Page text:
The novel properties of copper oxide were not end here but play an important role in environmental science. It is a very good decomposing agent that used extensively in the wastewater treatment technology. It is a very good oxygen carrier that able to oxidize, detoxifies lots of toxic chemicals such as cyanide, hydrocarbons, halogenated hydrocarbons, and dioxins contained waste with retrievable end product of elemental copper solids in a detoxicification chamber with moderate temperature. (Charlie W.Kenney & Laura A.Uchida, 1986 Apr)

Reactions formula for some example of toxic chemicals,

C6H5OH + 14CuO  6 CO2O + 3H2 + 14 Cu -------------------------- (oxidation of phenol)

C6Cl5OH +H2O + 9CuO  6CO2 +5HCl +9Cu ----- (undergoes wet oxidation of Pentachlorophenol, PCP)

Nanotechnology

Nanotechnology is the newly developed field and is hottest area for research due its fascinating properties offers by its atomic level structure which are cannot achieve by older technology made materials. Nanotechnology started 50 years back but remains dormant because condition 50 years back was not encouraging by the technology available and cost of the process. (National Nanotechnology Initiative, 2001)However, with recent emerge of all kind of technique and cheaper and cost efficient instrument invented nanotechnology once again attracts both industry and also researchers. With the recent finding, a series of novel properties founded through certain metal nanoparticles, which are not achieve by the usual bulky metal cluster e.g. nanotech-enabled sensors may detect cancer cell through smell senses, where the odor profile can be mapped for identification of certain skin cancers. (National Nanotechnology Initiative, 2001) This has interested researchers on unusual properties that nanoparticles readily have.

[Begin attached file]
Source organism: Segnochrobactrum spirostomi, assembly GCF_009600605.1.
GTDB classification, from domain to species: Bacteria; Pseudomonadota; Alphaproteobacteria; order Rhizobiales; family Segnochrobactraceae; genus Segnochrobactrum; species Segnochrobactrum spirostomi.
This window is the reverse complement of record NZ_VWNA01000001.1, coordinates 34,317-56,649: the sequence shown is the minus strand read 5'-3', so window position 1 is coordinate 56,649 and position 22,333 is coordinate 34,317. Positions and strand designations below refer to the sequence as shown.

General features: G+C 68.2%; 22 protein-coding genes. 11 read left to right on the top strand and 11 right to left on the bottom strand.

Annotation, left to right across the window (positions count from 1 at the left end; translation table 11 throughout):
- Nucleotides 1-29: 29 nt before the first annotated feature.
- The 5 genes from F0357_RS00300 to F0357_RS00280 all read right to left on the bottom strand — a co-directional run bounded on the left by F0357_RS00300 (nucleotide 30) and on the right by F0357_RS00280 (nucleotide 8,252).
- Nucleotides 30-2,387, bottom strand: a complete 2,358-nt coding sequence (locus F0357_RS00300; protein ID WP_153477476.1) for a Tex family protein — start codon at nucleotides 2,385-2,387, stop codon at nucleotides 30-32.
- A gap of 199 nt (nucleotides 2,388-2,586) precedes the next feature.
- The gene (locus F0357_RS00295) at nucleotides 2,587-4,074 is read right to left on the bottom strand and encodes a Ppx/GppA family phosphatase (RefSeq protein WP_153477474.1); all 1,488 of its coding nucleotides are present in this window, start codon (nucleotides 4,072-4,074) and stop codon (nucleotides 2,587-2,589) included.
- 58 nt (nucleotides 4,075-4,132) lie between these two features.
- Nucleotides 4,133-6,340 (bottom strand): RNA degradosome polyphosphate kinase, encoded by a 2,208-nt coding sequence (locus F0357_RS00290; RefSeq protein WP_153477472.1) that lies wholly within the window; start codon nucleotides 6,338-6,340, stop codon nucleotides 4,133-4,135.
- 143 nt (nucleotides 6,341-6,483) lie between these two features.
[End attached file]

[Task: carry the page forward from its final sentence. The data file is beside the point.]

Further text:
Nanotechnology is the technology that used the unique phenomena of nanoparticles which ranged from 1 to 100 nm in several applications. There also present of natural nanomaterial through sea spray and erosion; many important functions of organisms are controlled by the nanosized material as well e.g. hemoglobin, the protein molecules which acts as oxygen carrier in bloodstream are 5 nm in diameter. (Natzke, 1998)

Nanotechnologies bring revolution and transformation in multiple industries by changing the old science aspect to something smaller and work more efficient. There are other kinds of benefits and applications in nanoparticles discovered beside the antibacterial activities of copper(II) oxides. Some engineered nanoparticles used commercial products and processes to add strength to composite materials used such as making lightweight tennis rackets, baseball bats and bicycles.

In pharmaceutical industry, some products are reformulated with nanosized particle used to improve their adsorption and make them easier to administer. One of the recent research is by applying nanotechnology to engineer a gel that both stimulate and enhance the growth of nerve cell, which the gel fills the extra cellular matrix (ECM) of the nerve cell to encourage it to growth in much faster rate. (National Nanotechnology Initiative, 2001) If the research is success, it probably can re-grow lost or damaged spinal cord and brain cells.

In textile industry, nanoparticles were used extensively in coating and other fiber enhancing properties, e.g. anti-burning for firefighter cloth, antibacterial cotton wool for pharmaceutical usage, anti-wrinkle properties make cloth more easily to iron and etc. In fact, now researcher is doing research on inventing nanosensor in packaging for detecting food borne pathogens.

Objectives of the Study

Although many researcher discovered presence of antibacterial activities of copper(II) oxide but still lack of knowledge on the efficiency and susceptibility of different bacterial toward the copper(II) oxide. Therefore, the comparison of efficiency is done through by testing copper(II) oxide activity using different gram positive and negative bacteria. It would allow more comprehensive testing on the antibacterial activity of copper(II) oxide had. Sonochemical method is using in the synthesis to prepare very fine nanoparticle of copper(II) oxide. After that, bio-assay was carry out by using both quantitative test through 96 well plate dilution method and qualitative test through disc diffusion method, both bacterial-static concentration and bacterial-cidal concentration can be obtain.

CHAPTER 2

LITERATURE REVIEW